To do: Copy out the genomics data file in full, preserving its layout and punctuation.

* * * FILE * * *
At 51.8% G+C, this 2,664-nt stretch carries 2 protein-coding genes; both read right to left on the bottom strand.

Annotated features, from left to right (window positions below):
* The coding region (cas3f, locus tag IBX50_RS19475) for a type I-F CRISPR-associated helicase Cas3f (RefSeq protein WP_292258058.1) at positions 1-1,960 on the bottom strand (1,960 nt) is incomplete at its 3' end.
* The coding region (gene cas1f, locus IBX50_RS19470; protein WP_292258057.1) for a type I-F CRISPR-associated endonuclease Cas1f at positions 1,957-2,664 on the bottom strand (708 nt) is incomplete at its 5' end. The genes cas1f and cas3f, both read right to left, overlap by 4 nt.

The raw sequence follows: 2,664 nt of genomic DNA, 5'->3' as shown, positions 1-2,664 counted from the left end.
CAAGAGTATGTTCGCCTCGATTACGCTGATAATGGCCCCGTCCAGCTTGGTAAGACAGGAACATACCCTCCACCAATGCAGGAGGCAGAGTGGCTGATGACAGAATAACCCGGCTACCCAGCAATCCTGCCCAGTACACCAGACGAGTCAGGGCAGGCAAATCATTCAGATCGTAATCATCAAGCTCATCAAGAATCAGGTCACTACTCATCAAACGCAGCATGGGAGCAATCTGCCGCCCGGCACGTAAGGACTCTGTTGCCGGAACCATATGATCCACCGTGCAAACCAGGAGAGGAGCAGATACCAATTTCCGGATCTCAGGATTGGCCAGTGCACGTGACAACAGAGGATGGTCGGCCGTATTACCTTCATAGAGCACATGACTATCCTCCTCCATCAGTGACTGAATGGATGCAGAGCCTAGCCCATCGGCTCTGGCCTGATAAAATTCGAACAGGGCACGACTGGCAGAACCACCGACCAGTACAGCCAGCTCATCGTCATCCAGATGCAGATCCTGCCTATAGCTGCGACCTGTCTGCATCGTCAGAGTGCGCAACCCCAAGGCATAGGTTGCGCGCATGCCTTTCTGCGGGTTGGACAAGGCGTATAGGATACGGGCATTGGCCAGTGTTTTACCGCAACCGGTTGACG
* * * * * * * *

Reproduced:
At 51.8% G+C, this 2,664-nt stretch carries 2 protein-coding genes; both read right to left on the bottom strand.

Annotated features, from left to right (window positions below):
* The coding region (cas3f, locus tag IBX50_RS19475) for a type I-F CRISPR-associated helicase Cas3f (RefSeq protein WP_292258058.1) at positions 1-1,960 on the bottom strand (1,960 nt) is incomplete at its 3' end.
* The coding region (gene cas1f, locus IBX50_RS19470; protein WP_292258057.1) for a type I-F CRISPR-associated endonuclease Cas1f at positions 1,957-2,664 on the bottom strand (708 nt) is incomplete at its 5' end. The genes cas1f and cas3f, both read right to left, overlap by 4 nt.

The raw sequence follows: 2,664 nt of genomic DNA, 5'->3' as shown, positions 1-2,664 counted from the left end.
CAAGAGTATGTTCGCCTCGATTACGCTGATAATGGCCCCGTCCAGCTTGGTAAGACAGGAACATACCCTCCACCAATGCAGGAGGCAGAGTGGCTGATGACAGAATAACCCGGCTACCCAGCAATCCTGCCCAGTACACCAGACGAGTCAGGGCAGGCAAATCATTCAGATCGTAATCATCAAGCTCATCAAGAATCAGGTCACTACTCATCAAACGCAGCATGGGAGCAATCTGCCGCCCGGCACGTAAGGACTCTGTTGCCGGAACCATATGATCCACCGTGCAAACCAGGAGAGGAGCAGATACCAATTTCCGGATCTCAGGATTGGCCAGTGCACGTGACAACAGAGGATGGTCGGCCGTATTACCTTCATAGAGCACATGACTATCCTCCTCCATCAGTGACTGAATGGATGCAGAGCCTAGCCCATCGGCTCTGGCCTGATAAAATTCGAACAGGGCACGACTGGCAGAACCACCGACCAGTACAGCCAGCTCATCGTCATCCAGATGCAGATCCTGCCTATAGCTGCGACCTGTCTGCATCGTCAGAGTGCGCAACCCCAAGGCATAGGTTGCGCGCATGCCTTTCTGCGGGTTGGACAAGGCGTATAGGATACGGGCATTGGCCAGTGTTTTACCGCAACCGGTTGACG